The Art of the Cold Call: How Mastering It Can Lead to Gigs
Black Enterprise Magazine September/October 2018 Issue

(Image: Thinkstock)

Oftentimes, just picking up the phone and calling someone you have no personal relationship with but hope to collaborate with or work for can be more than frightening. The prospect of getting a no—or worse, the dial tone—is one you might not want to take a chance on.

But cold calling can still be a great way to find out whether a company is hiring, connect with a new client or break the ice for a new networking contact. How do you do this in a way that isn’t off-putting? Well, check out a couple awesome tips entrepreneurs shared with Brazen Careerist on cold-calling success

“With social networks and Internet search, it’s easier than ever to research to find something in common with the person you’re about to cold call,” says Doreen Bloch, CEO and founder of Poshly Inc. “Check Facebook to see if you have a mutual friend. Check LinkedIn to see if you might have worked in a similar industry with the sales prospect. Finding common ground can help you build rapport at the start of the cold call, so it can be more… warm!”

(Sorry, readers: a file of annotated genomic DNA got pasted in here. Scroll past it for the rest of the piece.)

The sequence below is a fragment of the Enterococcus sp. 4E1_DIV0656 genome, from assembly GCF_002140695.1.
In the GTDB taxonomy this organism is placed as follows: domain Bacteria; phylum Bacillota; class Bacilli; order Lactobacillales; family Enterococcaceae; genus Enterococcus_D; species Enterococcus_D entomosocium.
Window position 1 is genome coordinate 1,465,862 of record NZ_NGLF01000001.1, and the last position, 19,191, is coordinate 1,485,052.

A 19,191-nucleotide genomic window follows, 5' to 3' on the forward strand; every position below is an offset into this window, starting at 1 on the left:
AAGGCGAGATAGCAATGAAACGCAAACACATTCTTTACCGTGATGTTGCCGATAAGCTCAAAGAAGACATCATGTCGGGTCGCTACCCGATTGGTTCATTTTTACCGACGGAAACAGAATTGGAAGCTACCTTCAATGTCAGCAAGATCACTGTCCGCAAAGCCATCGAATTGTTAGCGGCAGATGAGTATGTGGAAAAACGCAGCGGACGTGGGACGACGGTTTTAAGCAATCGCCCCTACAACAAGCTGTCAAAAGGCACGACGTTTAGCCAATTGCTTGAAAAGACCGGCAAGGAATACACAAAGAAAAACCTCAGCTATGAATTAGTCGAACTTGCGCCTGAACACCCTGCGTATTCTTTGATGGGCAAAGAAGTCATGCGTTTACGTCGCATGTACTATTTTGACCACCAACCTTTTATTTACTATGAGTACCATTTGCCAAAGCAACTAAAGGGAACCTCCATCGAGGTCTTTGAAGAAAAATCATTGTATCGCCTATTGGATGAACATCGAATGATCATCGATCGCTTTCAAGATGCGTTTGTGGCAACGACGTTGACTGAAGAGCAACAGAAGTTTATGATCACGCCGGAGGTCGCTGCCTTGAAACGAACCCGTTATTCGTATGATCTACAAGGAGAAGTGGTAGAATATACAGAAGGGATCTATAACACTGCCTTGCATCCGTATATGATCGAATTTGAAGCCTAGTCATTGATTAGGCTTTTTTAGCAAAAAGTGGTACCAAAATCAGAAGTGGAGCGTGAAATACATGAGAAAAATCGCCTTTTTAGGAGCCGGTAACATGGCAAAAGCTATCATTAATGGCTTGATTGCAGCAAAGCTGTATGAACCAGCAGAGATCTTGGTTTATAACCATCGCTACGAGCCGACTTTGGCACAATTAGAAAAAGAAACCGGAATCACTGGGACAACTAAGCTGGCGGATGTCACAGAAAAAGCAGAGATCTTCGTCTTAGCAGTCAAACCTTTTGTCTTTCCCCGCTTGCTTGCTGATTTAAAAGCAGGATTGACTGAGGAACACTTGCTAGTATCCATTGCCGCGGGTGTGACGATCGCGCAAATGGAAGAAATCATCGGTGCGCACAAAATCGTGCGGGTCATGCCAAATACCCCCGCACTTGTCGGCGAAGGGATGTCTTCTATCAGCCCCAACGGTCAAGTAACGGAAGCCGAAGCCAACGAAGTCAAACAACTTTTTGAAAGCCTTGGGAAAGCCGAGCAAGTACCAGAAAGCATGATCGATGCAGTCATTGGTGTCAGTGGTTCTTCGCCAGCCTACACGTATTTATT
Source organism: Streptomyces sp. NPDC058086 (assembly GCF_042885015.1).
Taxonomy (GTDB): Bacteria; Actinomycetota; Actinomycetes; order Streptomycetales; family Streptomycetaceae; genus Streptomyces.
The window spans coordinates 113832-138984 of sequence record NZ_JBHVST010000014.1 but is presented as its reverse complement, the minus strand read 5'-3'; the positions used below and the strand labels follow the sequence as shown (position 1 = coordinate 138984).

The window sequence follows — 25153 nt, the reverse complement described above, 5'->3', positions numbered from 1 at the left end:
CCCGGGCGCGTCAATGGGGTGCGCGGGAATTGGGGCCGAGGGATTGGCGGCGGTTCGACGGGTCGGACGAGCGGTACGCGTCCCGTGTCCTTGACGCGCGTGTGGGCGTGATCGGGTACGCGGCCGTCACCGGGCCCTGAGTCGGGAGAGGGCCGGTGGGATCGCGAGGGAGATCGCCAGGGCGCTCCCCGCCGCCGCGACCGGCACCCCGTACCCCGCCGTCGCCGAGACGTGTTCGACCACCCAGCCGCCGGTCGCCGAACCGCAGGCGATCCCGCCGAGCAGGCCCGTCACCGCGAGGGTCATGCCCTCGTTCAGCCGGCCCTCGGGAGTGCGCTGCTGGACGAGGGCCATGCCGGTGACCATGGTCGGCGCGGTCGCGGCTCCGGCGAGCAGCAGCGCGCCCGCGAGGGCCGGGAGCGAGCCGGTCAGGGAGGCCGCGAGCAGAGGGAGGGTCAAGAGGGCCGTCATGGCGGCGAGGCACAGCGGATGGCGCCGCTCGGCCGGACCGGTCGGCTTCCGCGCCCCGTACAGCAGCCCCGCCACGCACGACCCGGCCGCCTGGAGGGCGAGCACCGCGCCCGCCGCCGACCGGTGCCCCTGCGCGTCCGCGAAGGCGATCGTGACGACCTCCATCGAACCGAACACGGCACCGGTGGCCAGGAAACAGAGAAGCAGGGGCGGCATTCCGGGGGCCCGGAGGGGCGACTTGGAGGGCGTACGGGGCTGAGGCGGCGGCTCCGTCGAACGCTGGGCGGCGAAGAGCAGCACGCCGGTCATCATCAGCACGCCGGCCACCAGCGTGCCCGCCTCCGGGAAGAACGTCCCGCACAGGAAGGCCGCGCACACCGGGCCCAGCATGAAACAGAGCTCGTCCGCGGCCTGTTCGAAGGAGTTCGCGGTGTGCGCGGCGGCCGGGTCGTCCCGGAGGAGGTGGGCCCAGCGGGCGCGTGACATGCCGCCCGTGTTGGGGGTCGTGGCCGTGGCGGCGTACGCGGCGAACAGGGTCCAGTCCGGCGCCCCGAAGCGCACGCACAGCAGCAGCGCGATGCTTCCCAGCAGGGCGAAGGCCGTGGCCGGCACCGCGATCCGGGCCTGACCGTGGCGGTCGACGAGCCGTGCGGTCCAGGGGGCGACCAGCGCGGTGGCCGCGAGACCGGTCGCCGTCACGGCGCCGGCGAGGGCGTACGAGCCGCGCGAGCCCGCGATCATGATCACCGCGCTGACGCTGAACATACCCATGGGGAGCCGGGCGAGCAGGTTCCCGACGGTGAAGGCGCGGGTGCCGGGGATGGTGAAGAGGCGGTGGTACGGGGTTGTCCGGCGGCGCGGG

Another entrepreneur says having a thick skin will help in more success when cold calling. “Our best sales prospectors have a different perspective on cold calling that distinguishes them from others—they don’t take rejection personally and see prospecting as a treasure hunt, not a chore,” says Christopher Kelly, co-Founder and Principal, Convene “They meticulously map and track their progress and count every “no” as a step toward inevitable success. Then, as with any professional they practice and endlessly refine their expertise.”

Join the Conversation

Janell Hazelwood

Janell Hazelwood is associate managing editor at Black Enterprise, managing content across core areas of Money, Career, Small Business and Technology. She is also a featured blogger with My Two Cents, providing insights on branding, millennial career development, employment trends and leadership. She was previously a content producer and copy editor for Black Enterprise magazine, working across several editorial sections. The Hampton University graduate got her start in the newspaper industry, having worked for companies including The New York Times and Scripps Howard News Service. Her works and insights have appeared on The Huffington Post, MadameNoire, E!Online, Brazen Careerist, CBS News, and Arise TV.